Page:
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Transgenic fish could threaten wild populations

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STORY AND PHOTO CAN BE FOUND AT: http://news.uns.purdue.edu/html4ever/0002.Muir.trojan.html

NOTE TO JOURNALISTS: A publication-quality photograph of Bill Muir with a tilapia, a farm-raised fish which will be the next subject of a similar, larger-scale study, is available at http://news.uns.purdue.edu or at ftp://ftp.purdue.edu/pub/uns/. It is called Muir.trojan. Copies of the journal article are available from Muir, (765) 494-8032; bmuir@purdue.edu.

Sources:
Bill Muir, (765) 494-8032; bmuir@purdue.edu

Rick Howard, (765) 494-8136

WEST LAFAYETTE, Ind. Purdue University researchers have found that releasing a transgenic fish to the wild could damage native populations even to the point of extinction.

A transgenic organism is one that contains genes from another species. The Purdue research is part of an effort by Purdue and the U.S. Department of Agriculture to assess the risks and benefits of biotechnology and its products, such as genetically modified fish. The study was published in November in the Proceedings of the National Academy of Science.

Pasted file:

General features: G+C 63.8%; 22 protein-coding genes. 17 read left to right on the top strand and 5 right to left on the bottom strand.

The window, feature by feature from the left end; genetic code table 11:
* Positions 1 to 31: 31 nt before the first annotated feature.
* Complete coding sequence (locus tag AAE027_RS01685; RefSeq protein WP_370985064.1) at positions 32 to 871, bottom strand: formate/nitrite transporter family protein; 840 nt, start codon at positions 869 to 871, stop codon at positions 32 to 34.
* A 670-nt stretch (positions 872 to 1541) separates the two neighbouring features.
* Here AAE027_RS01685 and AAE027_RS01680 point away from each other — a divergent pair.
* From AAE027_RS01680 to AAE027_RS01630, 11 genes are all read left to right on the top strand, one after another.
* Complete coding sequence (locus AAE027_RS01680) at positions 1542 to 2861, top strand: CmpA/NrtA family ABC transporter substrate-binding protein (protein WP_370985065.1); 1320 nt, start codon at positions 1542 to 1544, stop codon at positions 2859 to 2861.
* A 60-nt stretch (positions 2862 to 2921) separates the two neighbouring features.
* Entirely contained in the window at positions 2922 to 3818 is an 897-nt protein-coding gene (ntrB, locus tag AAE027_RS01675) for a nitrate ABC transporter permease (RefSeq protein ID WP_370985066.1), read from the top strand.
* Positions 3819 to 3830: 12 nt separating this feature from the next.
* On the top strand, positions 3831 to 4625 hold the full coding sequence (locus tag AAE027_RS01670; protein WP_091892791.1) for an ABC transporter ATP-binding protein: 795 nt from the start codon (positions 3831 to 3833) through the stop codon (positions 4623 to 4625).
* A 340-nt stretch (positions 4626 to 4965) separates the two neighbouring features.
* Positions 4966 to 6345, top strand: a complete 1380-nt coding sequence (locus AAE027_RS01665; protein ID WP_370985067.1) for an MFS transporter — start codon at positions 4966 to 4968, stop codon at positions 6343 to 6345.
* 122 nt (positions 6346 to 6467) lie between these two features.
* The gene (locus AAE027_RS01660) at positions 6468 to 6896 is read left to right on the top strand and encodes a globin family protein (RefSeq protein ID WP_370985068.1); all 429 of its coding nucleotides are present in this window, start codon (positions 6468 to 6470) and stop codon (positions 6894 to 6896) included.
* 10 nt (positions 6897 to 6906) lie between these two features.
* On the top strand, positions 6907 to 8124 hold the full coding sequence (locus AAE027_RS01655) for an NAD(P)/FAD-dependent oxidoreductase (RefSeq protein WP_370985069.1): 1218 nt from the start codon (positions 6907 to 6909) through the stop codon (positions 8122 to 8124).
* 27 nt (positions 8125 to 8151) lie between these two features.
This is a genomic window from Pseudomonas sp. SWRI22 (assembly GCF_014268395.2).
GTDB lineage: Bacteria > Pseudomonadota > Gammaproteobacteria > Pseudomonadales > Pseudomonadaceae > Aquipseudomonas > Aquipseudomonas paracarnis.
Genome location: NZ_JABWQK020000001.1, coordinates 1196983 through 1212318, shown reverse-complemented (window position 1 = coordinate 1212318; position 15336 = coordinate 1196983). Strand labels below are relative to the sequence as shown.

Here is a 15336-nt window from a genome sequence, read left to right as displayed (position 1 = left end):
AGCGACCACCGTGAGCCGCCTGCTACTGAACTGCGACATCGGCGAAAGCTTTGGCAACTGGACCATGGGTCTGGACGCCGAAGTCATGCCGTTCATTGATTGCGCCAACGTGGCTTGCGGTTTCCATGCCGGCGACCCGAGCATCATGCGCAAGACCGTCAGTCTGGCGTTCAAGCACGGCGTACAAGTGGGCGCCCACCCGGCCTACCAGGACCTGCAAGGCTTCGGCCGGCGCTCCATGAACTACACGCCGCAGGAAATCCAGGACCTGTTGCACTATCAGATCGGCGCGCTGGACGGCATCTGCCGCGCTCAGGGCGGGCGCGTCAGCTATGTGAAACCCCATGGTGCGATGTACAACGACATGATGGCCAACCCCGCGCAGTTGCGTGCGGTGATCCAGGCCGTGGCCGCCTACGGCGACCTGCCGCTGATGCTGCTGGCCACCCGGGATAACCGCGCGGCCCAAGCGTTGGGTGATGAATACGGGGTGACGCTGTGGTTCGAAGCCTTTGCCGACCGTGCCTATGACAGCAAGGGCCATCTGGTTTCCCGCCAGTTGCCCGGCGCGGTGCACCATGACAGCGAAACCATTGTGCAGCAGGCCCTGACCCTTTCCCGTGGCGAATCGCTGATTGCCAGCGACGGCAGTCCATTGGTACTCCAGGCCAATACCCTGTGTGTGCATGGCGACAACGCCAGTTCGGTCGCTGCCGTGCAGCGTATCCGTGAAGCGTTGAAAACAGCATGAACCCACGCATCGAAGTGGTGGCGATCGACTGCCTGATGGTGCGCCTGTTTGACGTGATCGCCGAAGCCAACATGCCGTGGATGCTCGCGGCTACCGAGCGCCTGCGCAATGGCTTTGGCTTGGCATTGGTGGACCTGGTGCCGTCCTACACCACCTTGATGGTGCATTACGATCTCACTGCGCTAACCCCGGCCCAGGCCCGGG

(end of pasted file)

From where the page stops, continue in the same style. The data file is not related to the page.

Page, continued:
Purdue animal scientist Bill Muir and biologist Rick Howard used minute Japanese fish called medaka to examine what would happen if male medakas genetically modified with growth hormone from Atlantic salmon were introduced to a population of unmodified fish. The research was conducted in banks of aquariums in a laboratory setting.

The results warn that transgenic fish could present a significant threat to native wildlife. "Transgenic fish are typically larger than the native stock, and that can confer an advantage in attracting mates" Muir says. "If, as in our experiments, the genetic change also reduces the offspring's ability to survive, a transgenic animal could bring a wild population to extinction in 40 generations."

Extinction
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Contact: Frank Koontz
fkoontz@uns.purdue.edu
765-494-2080
Purdue University
24-Jan-2000


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